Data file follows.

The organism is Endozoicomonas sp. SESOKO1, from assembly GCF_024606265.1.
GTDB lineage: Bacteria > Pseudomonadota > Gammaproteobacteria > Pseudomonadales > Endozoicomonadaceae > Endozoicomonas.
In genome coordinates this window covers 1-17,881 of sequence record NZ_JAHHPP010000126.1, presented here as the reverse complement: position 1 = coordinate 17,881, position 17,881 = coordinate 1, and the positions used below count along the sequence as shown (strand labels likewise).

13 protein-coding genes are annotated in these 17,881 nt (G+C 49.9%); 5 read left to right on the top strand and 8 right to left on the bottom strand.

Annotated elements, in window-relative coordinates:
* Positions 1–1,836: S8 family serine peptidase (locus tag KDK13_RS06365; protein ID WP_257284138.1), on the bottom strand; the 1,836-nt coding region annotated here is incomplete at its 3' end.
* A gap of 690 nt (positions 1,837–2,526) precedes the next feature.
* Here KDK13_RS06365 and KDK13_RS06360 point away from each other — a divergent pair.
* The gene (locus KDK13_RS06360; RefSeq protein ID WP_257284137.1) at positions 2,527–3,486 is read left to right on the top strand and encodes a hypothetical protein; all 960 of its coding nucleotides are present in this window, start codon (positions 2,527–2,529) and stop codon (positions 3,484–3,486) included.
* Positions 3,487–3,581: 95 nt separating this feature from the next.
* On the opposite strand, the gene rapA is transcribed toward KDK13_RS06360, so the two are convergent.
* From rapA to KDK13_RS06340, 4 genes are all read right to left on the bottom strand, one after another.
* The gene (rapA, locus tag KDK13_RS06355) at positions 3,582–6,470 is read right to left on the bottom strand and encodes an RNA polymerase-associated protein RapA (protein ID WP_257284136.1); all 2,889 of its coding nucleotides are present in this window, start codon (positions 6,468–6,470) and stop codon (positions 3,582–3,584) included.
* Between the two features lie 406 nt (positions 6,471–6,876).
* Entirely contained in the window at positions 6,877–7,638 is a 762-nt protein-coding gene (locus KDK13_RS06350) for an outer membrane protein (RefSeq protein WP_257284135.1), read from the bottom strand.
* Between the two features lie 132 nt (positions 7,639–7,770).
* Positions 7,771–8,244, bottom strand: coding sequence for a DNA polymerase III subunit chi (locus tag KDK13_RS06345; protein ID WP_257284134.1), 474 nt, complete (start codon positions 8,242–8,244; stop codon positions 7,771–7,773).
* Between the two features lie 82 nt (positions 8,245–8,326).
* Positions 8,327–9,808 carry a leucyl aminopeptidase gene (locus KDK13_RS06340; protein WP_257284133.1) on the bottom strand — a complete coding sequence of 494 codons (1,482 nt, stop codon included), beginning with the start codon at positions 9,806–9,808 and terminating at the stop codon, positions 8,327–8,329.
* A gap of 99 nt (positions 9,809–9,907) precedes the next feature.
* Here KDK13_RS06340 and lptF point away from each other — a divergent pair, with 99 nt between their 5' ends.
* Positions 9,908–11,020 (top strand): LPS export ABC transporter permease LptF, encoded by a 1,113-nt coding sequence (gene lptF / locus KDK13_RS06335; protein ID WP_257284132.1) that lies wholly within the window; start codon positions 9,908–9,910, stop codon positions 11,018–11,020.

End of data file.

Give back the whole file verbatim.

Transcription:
The organism is Endozoicomonas sp. SESOKO1, from assembly GCF_024606265.1.
GTDB lineage: Bacteria > Pseudomonadota > Gammaproteobacteria > Pseudomonadales > Endozoicomonadaceae > Endozoicomonas.
In genome coordinates this window covers 1-17,881 of sequence record NZ_JAHHPP010000126.1, presented here as the reverse complement: position 1 = coordinate 17,881, position 17,881 = coordinate 1, and the positions used below count along the sequence as shown (strand labels likewise).

13 protein-coding genes are annotated in these 17,881 nt (G+C 49.9%); 5 read left to right on the top strand and 8 right to left on the bottom strand.

Annotated elements, in window-relative coordinates:
* Positions 1–1,836: S8 family serine peptidase (locus tag KDK13_RS06365; protein ID WP_257284138.1), on the bottom strand; the 1,836-nt coding region annotated here is incomplete at its 3' end.
* A gap of 690 nt (positions 1,837–2,526) precedes the next feature.
* Here KDK13_RS06365 and KDK13_RS06360 point away from each other — a divergent pair.
* The gene (locus KDK13_RS06360; RefSeq protein ID WP_257284137.1) at positions 2,527–3,486 is read left to right on the top strand and encodes a hypothetical protein; all 960 of its coding nucleotides are present in this window, start codon (positions 2,527–2,529) and stop codon (positions 3,484–3,486) included.
* Positions 3,487–3,581: 95 nt separating this feature from the next.
* On the opposite strand, the gene rapA is transcribed toward KDK13_RS06360, so the two are convergent.
* From rapA to KDK13_RS06340, 4 genes are all read right to left on the bottom strand, one after another.
* The gene (rapA, locus tag KDK13_RS06355) at positions 3,582–6,470 is read right to left on the bottom strand and encodes an RNA polymerase-associated protein RapA (protein ID WP_257284136.1); all 2,889 of its coding nucleotides are present in this window, start codon (positions 6,468–6,470) and stop codon (positions 3,582–3,584) included.
* Between the two features lie 406 nt (positions 6,471–6,876).
* Entirely contained in the window at positions 6,877–7,638 is a 762-nt protein-coding gene (locus KDK13_RS06350) for an outer membrane protein (RefSeq protein WP_257284135.1), read from the bottom strand.
* Between the two features lie 132 nt (positions 7,639–7,770).
* Positions 7,771–8,244, bottom strand: coding sequence for a DNA polymerase III subunit chi (locus tag KDK13_RS06345; protein ID WP_257284134.1), 474 nt, complete (start codon positions 8,242–8,244; stop codon positions 7,771–7,773).
* Between the two features lie 82 nt (positions 8,245–8,326).
* Positions 8,327–9,808 carry a leucyl aminopeptidase gene (locus KDK13_RS06340; protein WP_257284133.1) on the bottom strand — a complete coding sequence of 494 codons (1,482 nt, stop codon included), beginning with the start codon at positions 9,806–9,808 and terminating at the stop codon, positions 8,327–8,329.
* A gap of 99 nt (positions 9,809–9,907) precedes the next feature.
* Here KDK13_RS06340 and lptF point away from each other — a divergent pair, with 99 nt between their 5' ends.
* Positions 9,908–11,020 (top strand): LPS export ABC transporter permease LptF, encoded by a 1,113-nt coding sequence (gene lptF / locus KDK13_RS06335; protein ID WP_257284132.1) that lies wholly within the window; start codon positions 9,908–9,910, stop codon positions 11,018–11,020.